As college costs continue to rise, it’s more important than ever for student-athletes and families to educated themselves about what kind of financial aid options are available to them. However, there is a lot of information out there about the topic and it’s difficult to keep track of all the rules regarding athletic scholarships, grants, loans, merit aid and more.
That’s why NCSA has compiled helpful guides on our blog, including one about Breaking Down Financial Aid Terminology and one about How FAFSA Figures into Your Recruiting. Families should read and reference both of these resources but we’ll also break down some of the major takeaways in this article.
Types of financial aid
- Athletic scholarships: These are financial aid packages awarded by college coaches and athletic departments for student-athletes who excel in their sport. Partial athletic scholarships can be combined with other types of aid, including academic scholarships, grants and other financial aid.
- Grants: Sometimes called “gift aid,” grants are awarded according to need and don’t have to be paid back. There are four different types of grants that students can apply for by submitting a Free Application for Federal Student Aid (FAFSA) form.
- Loans: Borrowed from a bank or the government, loans must be paid back with interest over a set period of time.
- Merit aid: This is financial aid awarded to students for their personal achievements, including academics, athletics, the arts and other areas.
Calculating the cost of college
- Cost of attendance: This is the total cost of one academic year of college before financial aid, including tuition, fees, room and board, living expenses, books and supplies.
- Cost after aid (net price): This is a personal estimate of how much a family will pay for tuition and fees minus any financial aid received.
- Expected family contribution (EFC): Used by states and colleges to determine eligibility for federal and financial aid, the EFC considers a family’s income, assets and benefits.
- Demonstrated need: The difference between your EFC and total cost of attendance.
- Free Application for Federal Student Aid (FAFSA): This well-known financial aid application allows students to apply for federal financial aid, loans and work-study programs. The federal government uses the FAFSA to determine financial needs and eligibility for financial aid based on the cost of attending college and the expected family contribution (EFC).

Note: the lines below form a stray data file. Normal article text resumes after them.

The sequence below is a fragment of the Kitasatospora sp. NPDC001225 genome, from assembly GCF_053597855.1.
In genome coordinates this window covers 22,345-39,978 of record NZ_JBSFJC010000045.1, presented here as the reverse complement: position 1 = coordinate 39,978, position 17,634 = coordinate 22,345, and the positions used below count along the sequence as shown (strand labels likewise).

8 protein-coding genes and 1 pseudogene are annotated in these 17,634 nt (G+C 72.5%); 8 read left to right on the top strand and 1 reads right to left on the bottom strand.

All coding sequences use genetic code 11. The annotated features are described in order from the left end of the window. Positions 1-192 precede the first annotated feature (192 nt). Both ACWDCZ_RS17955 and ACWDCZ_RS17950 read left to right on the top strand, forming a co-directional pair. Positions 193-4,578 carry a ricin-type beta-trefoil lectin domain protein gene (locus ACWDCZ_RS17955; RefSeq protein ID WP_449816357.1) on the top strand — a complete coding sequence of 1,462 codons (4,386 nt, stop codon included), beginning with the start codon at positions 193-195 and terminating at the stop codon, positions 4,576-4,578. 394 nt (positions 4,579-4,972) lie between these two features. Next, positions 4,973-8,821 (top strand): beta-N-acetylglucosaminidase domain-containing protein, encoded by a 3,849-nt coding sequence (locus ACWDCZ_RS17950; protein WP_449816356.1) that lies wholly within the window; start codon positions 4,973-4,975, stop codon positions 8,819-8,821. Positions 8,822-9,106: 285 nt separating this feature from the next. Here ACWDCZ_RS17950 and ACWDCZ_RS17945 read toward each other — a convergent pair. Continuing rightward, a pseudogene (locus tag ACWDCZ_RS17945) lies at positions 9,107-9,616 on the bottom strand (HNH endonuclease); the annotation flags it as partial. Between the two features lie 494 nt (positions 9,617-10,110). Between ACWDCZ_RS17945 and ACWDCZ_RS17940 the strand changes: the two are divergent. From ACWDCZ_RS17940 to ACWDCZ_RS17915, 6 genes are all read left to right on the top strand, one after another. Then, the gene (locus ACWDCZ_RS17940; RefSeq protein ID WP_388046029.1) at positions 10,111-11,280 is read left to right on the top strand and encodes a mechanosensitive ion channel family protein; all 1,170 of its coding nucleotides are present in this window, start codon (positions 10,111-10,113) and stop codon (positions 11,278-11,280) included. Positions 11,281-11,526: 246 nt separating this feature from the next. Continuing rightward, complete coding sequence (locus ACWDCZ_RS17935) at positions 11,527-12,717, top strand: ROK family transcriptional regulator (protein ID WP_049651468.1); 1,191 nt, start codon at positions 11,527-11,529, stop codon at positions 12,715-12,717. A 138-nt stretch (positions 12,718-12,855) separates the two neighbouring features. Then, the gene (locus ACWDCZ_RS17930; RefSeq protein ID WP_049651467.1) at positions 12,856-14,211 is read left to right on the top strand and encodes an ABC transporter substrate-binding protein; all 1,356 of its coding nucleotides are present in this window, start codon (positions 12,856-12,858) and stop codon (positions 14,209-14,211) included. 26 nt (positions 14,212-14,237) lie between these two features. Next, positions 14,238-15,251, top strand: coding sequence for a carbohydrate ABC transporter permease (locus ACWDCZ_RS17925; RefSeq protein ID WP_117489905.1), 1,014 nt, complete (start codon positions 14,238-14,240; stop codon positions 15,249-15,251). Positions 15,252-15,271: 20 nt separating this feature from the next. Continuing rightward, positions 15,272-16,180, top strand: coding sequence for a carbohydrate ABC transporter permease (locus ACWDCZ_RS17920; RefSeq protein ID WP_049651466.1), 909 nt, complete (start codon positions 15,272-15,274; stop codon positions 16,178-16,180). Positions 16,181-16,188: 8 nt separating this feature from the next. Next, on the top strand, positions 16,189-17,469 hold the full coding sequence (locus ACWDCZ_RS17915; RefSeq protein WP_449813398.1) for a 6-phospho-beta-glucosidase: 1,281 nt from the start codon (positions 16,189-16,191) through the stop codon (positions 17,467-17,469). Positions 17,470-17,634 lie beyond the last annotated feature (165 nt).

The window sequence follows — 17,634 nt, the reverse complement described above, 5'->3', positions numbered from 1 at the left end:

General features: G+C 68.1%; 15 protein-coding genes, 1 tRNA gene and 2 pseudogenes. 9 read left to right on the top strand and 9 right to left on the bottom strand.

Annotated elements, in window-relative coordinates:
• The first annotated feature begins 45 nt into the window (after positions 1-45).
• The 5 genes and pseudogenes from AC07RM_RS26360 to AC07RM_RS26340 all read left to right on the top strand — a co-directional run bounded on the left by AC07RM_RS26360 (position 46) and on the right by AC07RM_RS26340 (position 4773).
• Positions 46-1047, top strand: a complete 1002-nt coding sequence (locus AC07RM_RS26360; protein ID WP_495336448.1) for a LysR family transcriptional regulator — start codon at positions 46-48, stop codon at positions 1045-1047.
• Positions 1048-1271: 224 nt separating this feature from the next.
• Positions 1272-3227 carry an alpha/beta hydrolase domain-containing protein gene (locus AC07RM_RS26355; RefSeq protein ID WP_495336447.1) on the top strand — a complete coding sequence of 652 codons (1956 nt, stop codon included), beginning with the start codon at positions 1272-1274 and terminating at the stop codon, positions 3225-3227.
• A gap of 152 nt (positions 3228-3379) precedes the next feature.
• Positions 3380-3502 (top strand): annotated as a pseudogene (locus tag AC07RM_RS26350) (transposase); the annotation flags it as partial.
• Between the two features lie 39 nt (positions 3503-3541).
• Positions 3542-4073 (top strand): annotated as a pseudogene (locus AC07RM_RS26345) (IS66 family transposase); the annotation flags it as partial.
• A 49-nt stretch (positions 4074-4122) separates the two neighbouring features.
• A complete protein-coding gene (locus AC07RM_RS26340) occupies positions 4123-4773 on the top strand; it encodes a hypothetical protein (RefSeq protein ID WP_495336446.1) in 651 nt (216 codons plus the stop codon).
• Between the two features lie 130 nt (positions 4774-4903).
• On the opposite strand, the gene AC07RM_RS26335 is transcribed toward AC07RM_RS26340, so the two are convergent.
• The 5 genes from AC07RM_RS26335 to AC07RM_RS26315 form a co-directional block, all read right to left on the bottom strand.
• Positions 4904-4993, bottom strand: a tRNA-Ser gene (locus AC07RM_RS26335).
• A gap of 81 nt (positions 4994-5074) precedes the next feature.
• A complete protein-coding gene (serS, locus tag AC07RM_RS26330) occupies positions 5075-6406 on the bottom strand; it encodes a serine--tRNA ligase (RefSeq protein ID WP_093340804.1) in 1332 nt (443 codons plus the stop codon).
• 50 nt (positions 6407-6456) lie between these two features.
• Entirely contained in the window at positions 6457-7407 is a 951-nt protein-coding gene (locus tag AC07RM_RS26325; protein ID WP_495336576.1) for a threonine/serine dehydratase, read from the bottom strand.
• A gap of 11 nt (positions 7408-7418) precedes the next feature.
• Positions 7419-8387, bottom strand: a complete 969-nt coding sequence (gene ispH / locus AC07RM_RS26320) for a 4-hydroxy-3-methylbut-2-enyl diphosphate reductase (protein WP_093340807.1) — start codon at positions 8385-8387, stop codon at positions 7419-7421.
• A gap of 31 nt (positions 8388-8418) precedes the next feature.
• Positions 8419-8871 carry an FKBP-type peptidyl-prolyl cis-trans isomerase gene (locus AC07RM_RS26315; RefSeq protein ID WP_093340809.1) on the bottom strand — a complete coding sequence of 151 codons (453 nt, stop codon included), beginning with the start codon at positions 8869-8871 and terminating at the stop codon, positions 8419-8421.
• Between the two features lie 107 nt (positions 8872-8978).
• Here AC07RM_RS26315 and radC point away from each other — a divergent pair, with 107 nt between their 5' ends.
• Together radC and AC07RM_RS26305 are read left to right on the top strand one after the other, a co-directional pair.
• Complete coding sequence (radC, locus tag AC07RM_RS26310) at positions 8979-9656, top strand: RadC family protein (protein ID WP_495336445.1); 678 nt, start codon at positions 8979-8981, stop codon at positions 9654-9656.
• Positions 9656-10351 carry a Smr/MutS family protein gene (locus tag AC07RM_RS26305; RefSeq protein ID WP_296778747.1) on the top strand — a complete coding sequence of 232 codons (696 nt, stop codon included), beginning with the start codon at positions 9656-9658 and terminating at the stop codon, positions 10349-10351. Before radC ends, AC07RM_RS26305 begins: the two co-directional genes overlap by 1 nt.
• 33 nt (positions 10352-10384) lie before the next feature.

- CSS/Financial Aid PROFILE®: Around 200 institutions require students to complete a CSS PROFILE in addition to the FAFSA to evaluate eligibility for non-government financial aid.
Difference between the CSS Profile and the FAFSA:
- Submission dates: CSS PROFILE submission deadlines vary by school and are usually between January 1 and March 31.
- Application questions: The CSS PROFILE asks institution-specific questions based on the school you are applying to, while the FAFSA asks everyone the same generic questions.
- Calculation method: The CSS PROFILE asks for more specific information than the FAFSA, including whether your family owns a home.
- Minimum student contribution: Required for the CSS PROFILE but not the FAFSA.
- Professional judgment: Financial aid counselors have more freedom to grant aid to CSS PROFILE applicants based on their circumstances.
- Cost: The FAFSA is free to fill out but the CSS PROFILE has a fee. You can also apply for a fee waiver.
More about the FAFSA
By not completing the FAFSA, each Pell-eligible graduate misses out on an average of $3,908 for college. The majority of college student-athletes do not receive a full-ride scholarship, and that’s why it’s important to fill out the FAFSA to receive financial assistance. Here’s some more information about the FAFSA:
- How college coaches use the FAFSA: Your Expected Family Contribution is important to college coaches who can offer partial scholarships because they take it into account when working with the college admissions department to offer a scholarship package. Depending on your ECF, coaches can work to offer need-based or merit-based scholarships.
- Every student should fill out the FAFSA: Most colleges require students to submit a FAFSA to be considered for financial aid. There are also programs for students who were rejected from federal financial aid and some colleges take your application more seriously when your FAFSA has been submitted. Even if you don’t think you qualify for financial aid, you should submit a FAFSA.
- When you should fill out the FAFSA: The FAFSA opens October 1 for the following school year (2020-21) and families are encouraged to complete the FAFSA as soon as possible because aid is awarded on a first-come, first-serve basis. Applications are considered until June 30, 2021 but most college deadlines are in February or March.
- Steps to completing your FAFSA: Check out the government page for seven things you’ll need to fill out your 2020–21 FAFSA form.
Use this information to assist you in the financial aid process but don’t forget to check out NCSA’s blogs about Breaking Down Financial Aid Terminology and How FAFSA Figures into Your Recruiting to get access to even more resources.